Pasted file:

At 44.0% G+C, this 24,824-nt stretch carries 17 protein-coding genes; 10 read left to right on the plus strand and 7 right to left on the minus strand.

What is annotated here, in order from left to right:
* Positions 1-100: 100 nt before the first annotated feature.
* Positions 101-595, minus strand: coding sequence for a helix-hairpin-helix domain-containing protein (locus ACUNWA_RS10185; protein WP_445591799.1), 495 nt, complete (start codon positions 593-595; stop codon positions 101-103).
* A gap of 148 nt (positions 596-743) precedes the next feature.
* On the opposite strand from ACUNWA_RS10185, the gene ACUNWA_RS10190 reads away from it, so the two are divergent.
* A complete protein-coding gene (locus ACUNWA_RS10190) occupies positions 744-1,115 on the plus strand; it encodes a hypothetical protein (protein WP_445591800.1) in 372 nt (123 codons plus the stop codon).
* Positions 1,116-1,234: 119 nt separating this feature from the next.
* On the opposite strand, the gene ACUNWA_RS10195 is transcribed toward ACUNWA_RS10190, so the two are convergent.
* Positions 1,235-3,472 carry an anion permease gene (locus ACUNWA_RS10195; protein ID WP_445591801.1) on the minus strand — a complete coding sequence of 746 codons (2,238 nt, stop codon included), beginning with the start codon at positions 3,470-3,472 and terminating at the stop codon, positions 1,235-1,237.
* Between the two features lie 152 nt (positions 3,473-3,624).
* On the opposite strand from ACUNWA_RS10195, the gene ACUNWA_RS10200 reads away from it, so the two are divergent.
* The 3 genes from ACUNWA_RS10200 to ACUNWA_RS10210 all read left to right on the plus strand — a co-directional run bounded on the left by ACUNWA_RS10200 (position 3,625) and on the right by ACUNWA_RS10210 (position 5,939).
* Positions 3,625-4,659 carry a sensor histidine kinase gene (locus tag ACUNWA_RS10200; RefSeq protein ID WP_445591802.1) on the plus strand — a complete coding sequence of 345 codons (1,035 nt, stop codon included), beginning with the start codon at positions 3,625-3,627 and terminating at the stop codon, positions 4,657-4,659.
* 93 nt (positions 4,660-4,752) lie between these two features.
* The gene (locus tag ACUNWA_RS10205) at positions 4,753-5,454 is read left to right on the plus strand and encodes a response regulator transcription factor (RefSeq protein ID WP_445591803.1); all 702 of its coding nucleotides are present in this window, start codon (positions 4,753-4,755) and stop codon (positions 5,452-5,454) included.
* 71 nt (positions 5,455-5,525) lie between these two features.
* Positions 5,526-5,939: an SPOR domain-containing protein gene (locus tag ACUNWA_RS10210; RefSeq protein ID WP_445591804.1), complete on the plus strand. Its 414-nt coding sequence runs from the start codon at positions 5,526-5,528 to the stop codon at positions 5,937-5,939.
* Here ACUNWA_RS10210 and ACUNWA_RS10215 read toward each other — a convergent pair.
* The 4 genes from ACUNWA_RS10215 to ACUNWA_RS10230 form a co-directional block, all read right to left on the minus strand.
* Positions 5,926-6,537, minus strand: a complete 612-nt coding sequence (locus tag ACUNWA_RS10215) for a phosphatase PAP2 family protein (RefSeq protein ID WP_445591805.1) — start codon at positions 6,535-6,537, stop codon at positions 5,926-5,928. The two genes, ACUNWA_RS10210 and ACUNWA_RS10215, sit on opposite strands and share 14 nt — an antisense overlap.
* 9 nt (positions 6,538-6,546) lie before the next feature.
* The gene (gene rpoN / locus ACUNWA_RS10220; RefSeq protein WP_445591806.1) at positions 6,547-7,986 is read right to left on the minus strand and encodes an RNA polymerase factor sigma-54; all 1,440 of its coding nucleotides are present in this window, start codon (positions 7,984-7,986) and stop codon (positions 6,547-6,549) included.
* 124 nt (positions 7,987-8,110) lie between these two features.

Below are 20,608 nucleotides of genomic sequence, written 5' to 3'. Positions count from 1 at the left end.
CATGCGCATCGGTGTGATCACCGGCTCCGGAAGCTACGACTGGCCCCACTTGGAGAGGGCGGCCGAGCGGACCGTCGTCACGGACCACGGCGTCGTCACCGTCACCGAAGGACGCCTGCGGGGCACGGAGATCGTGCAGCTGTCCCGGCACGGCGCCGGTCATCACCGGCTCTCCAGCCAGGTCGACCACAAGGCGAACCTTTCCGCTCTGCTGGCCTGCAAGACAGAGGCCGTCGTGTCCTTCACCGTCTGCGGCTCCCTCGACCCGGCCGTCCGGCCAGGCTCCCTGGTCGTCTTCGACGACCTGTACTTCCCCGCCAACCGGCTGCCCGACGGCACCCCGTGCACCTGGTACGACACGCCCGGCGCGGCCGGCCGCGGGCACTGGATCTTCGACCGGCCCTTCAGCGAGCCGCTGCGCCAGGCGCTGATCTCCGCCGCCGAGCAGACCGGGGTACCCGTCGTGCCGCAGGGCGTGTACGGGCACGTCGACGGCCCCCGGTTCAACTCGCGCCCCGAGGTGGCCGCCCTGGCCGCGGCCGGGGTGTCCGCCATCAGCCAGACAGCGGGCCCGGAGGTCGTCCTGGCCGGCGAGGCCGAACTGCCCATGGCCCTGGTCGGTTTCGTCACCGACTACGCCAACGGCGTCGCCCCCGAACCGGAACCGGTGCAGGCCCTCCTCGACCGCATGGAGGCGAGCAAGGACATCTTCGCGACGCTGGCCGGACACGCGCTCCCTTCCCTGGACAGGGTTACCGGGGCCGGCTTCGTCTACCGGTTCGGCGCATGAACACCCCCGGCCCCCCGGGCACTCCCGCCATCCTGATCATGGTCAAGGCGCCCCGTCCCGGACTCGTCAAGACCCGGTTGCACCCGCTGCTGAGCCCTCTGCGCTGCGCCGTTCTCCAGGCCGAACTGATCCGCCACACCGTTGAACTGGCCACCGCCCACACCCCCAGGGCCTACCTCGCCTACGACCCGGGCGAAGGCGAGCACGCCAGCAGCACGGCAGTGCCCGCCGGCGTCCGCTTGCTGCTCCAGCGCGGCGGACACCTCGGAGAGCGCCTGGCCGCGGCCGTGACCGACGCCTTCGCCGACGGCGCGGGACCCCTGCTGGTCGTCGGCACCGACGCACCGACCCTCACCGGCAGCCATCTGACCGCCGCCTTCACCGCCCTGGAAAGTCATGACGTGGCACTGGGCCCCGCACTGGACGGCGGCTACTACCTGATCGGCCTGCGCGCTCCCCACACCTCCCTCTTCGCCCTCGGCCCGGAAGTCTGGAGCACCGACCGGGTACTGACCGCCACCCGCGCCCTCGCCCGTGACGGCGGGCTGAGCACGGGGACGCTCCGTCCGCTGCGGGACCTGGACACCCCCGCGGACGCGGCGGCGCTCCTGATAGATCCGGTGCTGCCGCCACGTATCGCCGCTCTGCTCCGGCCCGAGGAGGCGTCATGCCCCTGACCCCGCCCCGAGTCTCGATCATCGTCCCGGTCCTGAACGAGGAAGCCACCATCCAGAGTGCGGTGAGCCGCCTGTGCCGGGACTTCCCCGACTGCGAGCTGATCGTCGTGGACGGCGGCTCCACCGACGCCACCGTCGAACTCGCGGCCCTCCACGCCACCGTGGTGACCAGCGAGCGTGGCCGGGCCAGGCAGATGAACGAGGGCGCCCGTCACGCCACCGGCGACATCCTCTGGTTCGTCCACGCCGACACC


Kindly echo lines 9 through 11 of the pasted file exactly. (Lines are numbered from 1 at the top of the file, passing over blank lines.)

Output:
* On the opposite strand, the gene ACUNWA_RS10195 is transcribed toward ACUNWA_RS10190, so the two are convergent.
* Positions 1,235-3,472 carry an anion permease gene (locus ACUNWA_RS10195; protein ID WP_445591801.1) on the minus strand — a complete coding sequence of 746 codons (2,238 nt, stop codon included), beginning with the start codon at positions 3,470-3,472 and terminating at the stop codon, positions 1,235-1,237.
* Between the two features lie 152 nt (positions 3,473-3,624).